Denver Metro Apartment Rents Are Rising Faster Than Overall Inflation
Renters continue to battle for a limited supply of apartments in the first quarter, driving rents up to double-digit rates over the past year, according to the Apartment’s latest “Denver Metro Apartment Vacancy and Rent Survey.” Association of Metro Denver.
Apartment rents in the Denver metro area averaged $1,765 per month in the first quarter, up 3.3% from the fourth quarter average and 14.4% from last quarter. last year, according to the survey conducted by Daniels College of Business and Colorado University of Denver. Associates in economic management.
In dollars, average rents increased by $56.94 in the quarter and $222.02 over the past year. The apartment vacancy rate remained at 4.3% in the first quarter, compared to the fourth quarter. A year ago, the vacancy rate was 5.5%.
“In metro Denver, we’re seeing an all-time high in demand for rental housing, and we don’t have enough units to meet that demand,” said Drew Hamrick, senior vice president of government affairs and general counsel. of the AAMD, in the report. “The key to housing affordability is housing supply.”
During the quarter, developers put 1,936 new apartments on the market, ie less than a third of the 6,282 non-standard apartments delivered in the fourth quarter. This brought the total number of apartments in metro Denver to 384,257.
Renters occupied 2,393 additional units in the first quarter, or 457 units more than those built. But this “absorption” rate is lower than last year, when 19,353 additional apartments were occupied.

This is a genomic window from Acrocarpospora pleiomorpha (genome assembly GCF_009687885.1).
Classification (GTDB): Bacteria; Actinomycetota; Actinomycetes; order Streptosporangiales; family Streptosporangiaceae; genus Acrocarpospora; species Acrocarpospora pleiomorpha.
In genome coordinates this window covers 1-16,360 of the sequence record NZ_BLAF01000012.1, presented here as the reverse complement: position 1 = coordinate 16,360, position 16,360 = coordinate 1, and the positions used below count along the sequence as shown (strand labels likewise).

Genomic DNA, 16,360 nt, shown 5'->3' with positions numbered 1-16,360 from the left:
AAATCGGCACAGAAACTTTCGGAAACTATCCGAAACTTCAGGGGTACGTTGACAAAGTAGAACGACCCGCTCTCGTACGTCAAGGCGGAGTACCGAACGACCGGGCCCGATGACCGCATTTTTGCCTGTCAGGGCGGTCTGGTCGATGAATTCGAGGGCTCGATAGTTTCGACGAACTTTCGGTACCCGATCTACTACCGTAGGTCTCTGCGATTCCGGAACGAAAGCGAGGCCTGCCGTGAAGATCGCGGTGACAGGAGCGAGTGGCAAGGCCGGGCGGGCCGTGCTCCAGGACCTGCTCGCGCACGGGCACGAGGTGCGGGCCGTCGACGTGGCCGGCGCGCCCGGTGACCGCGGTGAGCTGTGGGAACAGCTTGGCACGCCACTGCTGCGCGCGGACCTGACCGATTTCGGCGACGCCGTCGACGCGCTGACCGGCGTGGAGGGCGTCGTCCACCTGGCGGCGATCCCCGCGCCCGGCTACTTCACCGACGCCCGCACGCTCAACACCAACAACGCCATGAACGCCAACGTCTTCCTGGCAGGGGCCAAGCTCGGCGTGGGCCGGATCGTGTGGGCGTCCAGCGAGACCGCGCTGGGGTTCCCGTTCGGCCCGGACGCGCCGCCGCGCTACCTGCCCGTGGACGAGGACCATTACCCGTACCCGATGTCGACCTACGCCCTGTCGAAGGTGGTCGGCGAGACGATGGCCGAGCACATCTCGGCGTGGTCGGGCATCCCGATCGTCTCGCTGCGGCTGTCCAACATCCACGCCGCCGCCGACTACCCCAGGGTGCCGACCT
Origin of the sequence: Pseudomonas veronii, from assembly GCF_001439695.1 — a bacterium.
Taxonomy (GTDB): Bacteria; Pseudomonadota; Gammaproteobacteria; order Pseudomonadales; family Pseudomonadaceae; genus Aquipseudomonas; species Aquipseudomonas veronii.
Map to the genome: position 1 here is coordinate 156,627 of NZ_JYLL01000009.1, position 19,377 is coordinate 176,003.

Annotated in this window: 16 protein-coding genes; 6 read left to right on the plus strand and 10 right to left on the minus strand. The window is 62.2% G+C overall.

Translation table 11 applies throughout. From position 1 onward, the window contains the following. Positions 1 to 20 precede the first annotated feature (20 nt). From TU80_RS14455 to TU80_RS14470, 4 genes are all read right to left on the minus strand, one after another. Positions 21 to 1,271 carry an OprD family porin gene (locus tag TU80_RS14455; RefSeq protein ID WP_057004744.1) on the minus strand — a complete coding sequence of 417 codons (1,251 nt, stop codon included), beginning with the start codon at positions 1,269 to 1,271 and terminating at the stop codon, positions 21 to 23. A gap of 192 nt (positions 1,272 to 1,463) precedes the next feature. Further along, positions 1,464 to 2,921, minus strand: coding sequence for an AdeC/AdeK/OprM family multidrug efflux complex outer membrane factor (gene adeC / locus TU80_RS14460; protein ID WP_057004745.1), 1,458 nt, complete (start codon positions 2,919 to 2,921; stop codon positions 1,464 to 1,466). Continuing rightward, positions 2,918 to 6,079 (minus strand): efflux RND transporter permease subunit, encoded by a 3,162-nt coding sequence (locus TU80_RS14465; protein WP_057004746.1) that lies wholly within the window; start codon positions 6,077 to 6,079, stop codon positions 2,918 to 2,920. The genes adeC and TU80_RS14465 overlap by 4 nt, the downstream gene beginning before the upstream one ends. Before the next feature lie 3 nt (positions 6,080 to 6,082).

Rent increases are lagging annual home price gains, which rose 22.3% in February in the Denver metro area, according to the S&P CoreLogic Case-Shiller Index of Denver. They are, however, outpacing headline consumer inflation, which was at an annual rate of 9.1% in March, said Ron Throupe, associate professor of real estate at Daniels College of Business and author of the report.
Demand for rental housing is expected to continue to grow as rising house prices and rising mortgage rates combine to make home and condo purchases even more inaccessible for renters. A Zillow study estimated that metro Denver homebuyers faced monthly payment costs 42.2% higher in March than they were a year earlier and 21% higher than in March. they weren’t at the end of last year.
“It creates changes for people who may have wanted to have a home but no longer can,” Throupe said. “This supports the demand for apartments. This is the next choice of what you can do.
Throupe expects the home buying and renting markets to slow significantly in the second half of the year after the spring surge passes.